Released in 1981, the Polysix was overshadowed at the time by Roland’s Juno-6, but its unique sound makes it just as worthy of a new version. It was affordable, but had real analog oscillators (instead of the Jupiter-6’s digitally-controlled oscillators) offering a warmer sound. It had a built-in chorus effect, like Roland’s synth, but also an “ensemble” mode that could create a Mellotron-style string effect. An underrated polysynth that’s ripe for a revival.
The Fairlight CMI (computer musical instrument) was one of the first synthesizers to create sound using digital sampling technology, using short samples of real instruments, that could be pitched up and down to make musical notes. It sounds very primitive by today’s standards, but at the time it was the most advanced synth on the market, a predecessor to modern workstations that even had its own light pen for sketching waveforms on the screen.
Modern software such as Ableton Live can create far more advanced sounds for a fraction of the price, but the Fairlight has its own uncanny character you just don’t get with modern instruments. Everything from its cream casing to its bizarre pen is screaming for a compact, retro, Stylophone-style reboot: just give us 208kb of memory, 16 bit sampling at 100khz and the ability to record cutlery percussion into memory, and this is a guaranteed must-have Christmas stocking filler.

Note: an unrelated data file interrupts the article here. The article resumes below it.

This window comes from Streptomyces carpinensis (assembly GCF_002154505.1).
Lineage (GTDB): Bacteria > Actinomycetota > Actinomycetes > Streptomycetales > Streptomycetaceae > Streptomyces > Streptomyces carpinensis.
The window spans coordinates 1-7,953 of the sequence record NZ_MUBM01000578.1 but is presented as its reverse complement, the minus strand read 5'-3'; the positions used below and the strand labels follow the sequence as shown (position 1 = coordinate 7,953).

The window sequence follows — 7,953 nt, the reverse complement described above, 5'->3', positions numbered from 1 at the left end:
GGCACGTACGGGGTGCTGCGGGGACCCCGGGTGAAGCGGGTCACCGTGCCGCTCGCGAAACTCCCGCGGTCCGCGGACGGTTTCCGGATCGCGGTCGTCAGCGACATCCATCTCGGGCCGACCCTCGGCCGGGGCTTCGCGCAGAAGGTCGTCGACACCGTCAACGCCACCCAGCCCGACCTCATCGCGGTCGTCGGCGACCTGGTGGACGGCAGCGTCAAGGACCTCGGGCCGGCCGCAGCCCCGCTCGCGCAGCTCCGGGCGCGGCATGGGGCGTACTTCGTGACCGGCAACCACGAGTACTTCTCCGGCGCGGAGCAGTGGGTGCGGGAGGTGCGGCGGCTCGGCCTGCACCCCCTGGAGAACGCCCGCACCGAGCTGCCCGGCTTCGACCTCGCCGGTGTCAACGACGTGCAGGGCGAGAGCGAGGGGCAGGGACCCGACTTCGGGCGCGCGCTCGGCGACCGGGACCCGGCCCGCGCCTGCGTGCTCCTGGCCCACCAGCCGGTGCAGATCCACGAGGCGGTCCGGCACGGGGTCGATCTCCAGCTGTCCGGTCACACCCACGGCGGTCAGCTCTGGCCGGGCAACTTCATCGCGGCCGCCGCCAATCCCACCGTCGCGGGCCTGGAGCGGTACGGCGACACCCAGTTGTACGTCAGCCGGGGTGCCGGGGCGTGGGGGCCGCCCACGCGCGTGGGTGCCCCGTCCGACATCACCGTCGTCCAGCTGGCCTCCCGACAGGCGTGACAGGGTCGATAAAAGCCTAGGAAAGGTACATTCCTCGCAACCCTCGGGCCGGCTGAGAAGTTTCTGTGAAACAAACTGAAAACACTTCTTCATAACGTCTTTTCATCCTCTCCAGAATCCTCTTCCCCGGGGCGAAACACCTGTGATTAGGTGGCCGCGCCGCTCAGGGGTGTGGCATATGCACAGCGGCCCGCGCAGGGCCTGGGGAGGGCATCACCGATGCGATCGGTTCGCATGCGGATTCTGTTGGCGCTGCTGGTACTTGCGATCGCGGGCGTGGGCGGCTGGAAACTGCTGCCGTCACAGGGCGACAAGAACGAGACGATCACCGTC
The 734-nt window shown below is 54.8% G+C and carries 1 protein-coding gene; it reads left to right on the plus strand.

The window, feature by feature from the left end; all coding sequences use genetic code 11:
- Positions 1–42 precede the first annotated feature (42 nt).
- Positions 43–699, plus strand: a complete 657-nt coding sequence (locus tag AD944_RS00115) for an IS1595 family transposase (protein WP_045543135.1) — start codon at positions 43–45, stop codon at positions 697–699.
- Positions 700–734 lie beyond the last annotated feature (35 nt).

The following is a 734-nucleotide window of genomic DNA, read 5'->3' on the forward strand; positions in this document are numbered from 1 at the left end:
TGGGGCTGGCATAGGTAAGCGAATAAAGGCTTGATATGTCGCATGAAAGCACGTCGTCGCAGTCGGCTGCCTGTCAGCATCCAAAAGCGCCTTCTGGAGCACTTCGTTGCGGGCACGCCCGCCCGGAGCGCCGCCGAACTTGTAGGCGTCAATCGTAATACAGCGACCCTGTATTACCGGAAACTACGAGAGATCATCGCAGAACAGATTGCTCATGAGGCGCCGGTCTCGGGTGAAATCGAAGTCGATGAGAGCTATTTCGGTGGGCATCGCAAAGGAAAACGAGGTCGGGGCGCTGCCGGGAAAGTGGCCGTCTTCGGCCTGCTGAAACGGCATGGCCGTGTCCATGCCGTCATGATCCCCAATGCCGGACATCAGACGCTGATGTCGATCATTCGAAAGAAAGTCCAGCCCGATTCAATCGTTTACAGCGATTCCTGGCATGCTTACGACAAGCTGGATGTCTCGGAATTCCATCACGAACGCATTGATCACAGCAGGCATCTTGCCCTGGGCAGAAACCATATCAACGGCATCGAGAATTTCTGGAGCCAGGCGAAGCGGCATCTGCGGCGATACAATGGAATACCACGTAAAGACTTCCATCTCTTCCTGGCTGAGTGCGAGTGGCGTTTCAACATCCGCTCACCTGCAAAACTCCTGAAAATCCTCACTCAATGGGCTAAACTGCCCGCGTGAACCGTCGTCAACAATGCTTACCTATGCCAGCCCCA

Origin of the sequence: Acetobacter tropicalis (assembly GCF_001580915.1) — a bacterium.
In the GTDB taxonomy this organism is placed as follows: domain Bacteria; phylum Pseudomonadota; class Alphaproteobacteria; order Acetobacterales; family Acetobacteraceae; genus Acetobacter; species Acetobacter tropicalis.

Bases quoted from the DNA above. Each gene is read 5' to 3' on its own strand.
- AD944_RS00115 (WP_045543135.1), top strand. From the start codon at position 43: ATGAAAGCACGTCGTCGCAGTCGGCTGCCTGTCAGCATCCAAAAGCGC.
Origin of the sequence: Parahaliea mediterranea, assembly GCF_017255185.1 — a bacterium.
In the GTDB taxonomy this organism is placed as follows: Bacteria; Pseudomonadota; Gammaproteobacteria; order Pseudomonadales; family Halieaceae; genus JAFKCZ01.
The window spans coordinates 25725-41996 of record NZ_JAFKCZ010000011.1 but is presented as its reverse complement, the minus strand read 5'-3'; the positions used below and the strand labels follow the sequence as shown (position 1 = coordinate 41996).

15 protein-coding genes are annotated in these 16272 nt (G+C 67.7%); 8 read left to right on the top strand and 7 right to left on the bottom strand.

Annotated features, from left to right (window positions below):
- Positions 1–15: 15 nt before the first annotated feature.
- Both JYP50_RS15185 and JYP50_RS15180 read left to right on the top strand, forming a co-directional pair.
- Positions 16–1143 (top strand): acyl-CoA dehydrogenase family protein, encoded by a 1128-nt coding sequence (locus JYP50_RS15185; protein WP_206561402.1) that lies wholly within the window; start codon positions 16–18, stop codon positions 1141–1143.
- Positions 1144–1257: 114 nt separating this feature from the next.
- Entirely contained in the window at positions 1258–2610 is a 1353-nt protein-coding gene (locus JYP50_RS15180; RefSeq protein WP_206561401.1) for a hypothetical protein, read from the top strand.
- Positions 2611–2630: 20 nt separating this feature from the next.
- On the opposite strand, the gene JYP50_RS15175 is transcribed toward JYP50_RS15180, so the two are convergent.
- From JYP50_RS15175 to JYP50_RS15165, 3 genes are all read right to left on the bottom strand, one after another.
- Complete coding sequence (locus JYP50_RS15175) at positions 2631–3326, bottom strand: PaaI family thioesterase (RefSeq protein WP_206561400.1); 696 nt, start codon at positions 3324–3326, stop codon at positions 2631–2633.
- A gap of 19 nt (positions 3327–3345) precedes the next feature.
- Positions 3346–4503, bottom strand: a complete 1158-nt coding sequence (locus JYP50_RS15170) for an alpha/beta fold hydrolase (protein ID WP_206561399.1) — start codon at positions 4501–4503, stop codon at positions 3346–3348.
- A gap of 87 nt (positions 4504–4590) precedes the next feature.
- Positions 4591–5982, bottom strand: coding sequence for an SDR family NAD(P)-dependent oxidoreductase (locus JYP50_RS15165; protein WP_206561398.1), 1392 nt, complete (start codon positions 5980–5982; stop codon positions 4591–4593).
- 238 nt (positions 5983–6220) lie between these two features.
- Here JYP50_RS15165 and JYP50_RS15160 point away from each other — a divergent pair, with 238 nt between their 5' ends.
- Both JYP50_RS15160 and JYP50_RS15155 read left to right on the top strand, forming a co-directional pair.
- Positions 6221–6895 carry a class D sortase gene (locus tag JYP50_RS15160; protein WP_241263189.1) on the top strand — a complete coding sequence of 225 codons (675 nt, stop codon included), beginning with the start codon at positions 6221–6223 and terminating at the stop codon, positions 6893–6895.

Wolfgang Palm’s PPG Wave doesn’t look like much, but when it was released in 1981, it was one of the most advanced synths in the world. It uses a method of sound generation called wavetable synthesis, a technique capable of making far more harmonically complex sounds than the simple sine, saw, triangle and square waves of analog synthesis. It was funded in part by Tangerine Dream, who wanted new sounds to create ever stranger music.
The Wave lives on in software, but that doesn’t mean there’s not an appetite for a new physical version of this hugely underrated synth (one fan even mocked up a Korg Volca Wavetable based on the PPG Wave, complete with joystick). Just make the interface and sound-shaping controls more user-friendly, keep the blue and black design, create a bunch of weird and wonderful presets and you’ll have something you can’t get from any other current synth reissue.
Moog recently reissued its classic Minimoog Model D, but forget about buying one unless you have $3,749 spare. It’s generally assumed that Moog’s handcrafted gear is all very expensive, but this isn’t always the case; the Rogue, released in 1981, was introduced as an affordable synth whose design was even licensed to Radio Shack to create the even cheaper Concertmate MG-1. Using the same engine as the Taurus bass synth, it had a huge sound that dwarfed a lot of instruments twice its size.